Multiple H1 Headings: How to Handle Them for SEO & Accessibility

Ask google webmaster

An episode of ask Google webmasters, Google’s John Mueller answer a question about multiple h1 headings and how to handle them.  

This is a pretty common question and it’s pretty straightforward. Google doesn’t have a problem when it comes to multiple h1 headings on a page that’s a fairly common pattern on the web. Google uses headings to better understand the context of different parts of a page. Having clear semantically understandable headings is useful in understanding any given page. However, Google has to work with the web as Google find it and a lot of it isn’t semantically structured at all.

For users, the difference is minimal.  Both kinds of pages can be extremely relevant to a question that they have. In turn, Google isn’t too picky and try to work with the HTML as we find it; be it one h1 heading, multiple h1 headings, or just styled pieces of text without semantic HTML at all.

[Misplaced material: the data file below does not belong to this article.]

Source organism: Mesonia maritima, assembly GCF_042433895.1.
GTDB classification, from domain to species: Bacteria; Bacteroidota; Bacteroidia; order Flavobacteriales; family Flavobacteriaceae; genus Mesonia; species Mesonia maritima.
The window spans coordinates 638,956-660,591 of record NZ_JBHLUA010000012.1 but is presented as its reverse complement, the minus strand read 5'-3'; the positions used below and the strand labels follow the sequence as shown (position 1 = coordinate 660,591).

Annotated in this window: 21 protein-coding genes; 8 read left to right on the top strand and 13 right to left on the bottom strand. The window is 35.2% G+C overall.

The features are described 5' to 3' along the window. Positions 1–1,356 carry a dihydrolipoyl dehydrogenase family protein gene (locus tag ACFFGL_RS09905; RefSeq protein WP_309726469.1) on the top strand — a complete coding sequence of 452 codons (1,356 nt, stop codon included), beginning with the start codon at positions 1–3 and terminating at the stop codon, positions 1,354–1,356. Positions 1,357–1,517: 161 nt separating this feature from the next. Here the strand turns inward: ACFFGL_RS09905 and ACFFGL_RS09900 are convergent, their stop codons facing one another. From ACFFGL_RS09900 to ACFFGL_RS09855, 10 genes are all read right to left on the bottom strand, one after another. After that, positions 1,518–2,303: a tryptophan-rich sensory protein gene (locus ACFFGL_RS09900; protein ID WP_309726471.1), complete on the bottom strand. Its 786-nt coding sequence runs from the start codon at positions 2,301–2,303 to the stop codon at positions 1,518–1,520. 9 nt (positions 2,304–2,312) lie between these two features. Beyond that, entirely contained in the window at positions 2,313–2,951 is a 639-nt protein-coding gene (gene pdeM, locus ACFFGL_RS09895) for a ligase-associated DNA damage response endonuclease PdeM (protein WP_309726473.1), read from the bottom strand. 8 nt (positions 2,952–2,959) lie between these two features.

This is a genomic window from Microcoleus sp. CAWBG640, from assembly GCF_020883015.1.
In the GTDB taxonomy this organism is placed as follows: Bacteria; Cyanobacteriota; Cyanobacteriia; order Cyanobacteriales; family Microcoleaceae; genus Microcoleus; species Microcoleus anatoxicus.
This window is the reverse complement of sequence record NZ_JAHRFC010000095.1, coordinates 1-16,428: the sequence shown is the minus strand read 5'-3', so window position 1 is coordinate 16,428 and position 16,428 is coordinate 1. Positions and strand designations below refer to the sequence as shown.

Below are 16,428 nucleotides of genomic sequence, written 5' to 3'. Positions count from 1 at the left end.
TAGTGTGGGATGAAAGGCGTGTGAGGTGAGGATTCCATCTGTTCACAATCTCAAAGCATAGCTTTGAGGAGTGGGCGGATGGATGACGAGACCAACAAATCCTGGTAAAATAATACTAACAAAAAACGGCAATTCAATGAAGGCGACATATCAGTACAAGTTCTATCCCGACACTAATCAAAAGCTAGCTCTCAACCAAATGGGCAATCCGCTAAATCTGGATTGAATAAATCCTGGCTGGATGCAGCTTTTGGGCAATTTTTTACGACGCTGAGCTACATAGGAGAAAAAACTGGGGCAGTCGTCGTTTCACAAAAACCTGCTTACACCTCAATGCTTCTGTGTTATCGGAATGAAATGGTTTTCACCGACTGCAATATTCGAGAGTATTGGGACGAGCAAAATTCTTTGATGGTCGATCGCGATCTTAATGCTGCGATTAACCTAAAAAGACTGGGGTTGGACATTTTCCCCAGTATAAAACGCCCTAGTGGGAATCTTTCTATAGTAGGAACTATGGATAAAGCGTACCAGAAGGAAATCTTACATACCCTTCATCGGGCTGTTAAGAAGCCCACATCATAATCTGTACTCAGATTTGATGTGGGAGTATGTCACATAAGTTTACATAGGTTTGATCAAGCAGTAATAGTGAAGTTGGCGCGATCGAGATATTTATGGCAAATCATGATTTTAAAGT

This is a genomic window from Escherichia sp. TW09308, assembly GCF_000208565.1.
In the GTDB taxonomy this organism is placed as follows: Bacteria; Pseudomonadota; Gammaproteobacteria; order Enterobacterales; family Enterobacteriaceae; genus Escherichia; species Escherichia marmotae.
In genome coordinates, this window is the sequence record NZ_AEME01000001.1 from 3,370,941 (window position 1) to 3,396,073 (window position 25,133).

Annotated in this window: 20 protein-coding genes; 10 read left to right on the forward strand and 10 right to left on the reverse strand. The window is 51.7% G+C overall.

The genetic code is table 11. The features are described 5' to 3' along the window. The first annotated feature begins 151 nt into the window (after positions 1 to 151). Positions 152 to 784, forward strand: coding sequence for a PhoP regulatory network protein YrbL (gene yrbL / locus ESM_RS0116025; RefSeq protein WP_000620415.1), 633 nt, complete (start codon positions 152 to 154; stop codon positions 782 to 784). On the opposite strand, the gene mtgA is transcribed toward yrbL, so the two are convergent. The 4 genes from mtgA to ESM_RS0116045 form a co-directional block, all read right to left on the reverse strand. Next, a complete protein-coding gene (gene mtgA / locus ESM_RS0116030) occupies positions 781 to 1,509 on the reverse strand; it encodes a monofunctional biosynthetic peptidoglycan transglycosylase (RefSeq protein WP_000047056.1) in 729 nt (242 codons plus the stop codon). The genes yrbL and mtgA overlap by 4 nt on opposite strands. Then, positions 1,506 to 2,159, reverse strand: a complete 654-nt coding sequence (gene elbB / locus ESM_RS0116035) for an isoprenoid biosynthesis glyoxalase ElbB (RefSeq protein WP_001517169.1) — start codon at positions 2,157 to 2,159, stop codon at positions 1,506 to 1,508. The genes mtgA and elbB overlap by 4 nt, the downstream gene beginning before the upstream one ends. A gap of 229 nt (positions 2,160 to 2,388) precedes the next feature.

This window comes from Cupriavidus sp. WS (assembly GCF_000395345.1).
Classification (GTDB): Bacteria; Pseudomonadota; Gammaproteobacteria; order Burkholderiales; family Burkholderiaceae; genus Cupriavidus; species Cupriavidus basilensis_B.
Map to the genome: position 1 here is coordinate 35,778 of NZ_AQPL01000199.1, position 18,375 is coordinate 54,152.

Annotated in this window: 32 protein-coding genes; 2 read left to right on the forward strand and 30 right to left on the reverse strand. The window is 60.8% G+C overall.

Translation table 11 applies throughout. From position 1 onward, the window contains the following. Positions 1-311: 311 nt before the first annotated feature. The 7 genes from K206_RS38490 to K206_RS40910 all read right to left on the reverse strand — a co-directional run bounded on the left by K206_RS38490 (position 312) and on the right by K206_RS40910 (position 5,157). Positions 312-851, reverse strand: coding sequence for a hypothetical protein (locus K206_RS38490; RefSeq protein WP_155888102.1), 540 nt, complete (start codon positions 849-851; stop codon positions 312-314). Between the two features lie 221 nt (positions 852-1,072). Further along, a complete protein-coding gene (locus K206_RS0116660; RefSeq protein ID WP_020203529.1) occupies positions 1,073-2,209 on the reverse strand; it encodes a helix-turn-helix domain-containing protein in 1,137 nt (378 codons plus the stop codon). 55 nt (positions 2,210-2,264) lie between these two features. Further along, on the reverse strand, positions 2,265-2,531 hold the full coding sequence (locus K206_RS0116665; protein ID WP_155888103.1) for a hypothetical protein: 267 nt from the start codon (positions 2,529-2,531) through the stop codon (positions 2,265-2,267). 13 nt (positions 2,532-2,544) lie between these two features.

In short, when thinking about this topic, SEO shouldn’t be your primary objective. Instead, think about your users if you have ways of making your content accessible to them; be it by using multiple h1 headings or other standard HTML constructs, then that’s not going to get in the way of your SEO efforts.

As usual, John Mueller did not give a clear answer to the question. What he was basically saying is mark up your site any way you want for humans and not for search engines. The Google algorithm will see your page the way humans do. Use multiple H1s if you like but one of them has to be dominant in terms of visual layout to establish what the whole page is about.

They’ve made it clear repeatedly that the content of your site most determines how SEO is handled for your site. How it’s structured internally shouldn’t really even be a factor. That said, HTML coders should be advised to use a single H1 on a page, and sub-headers for other, less important sub-topics.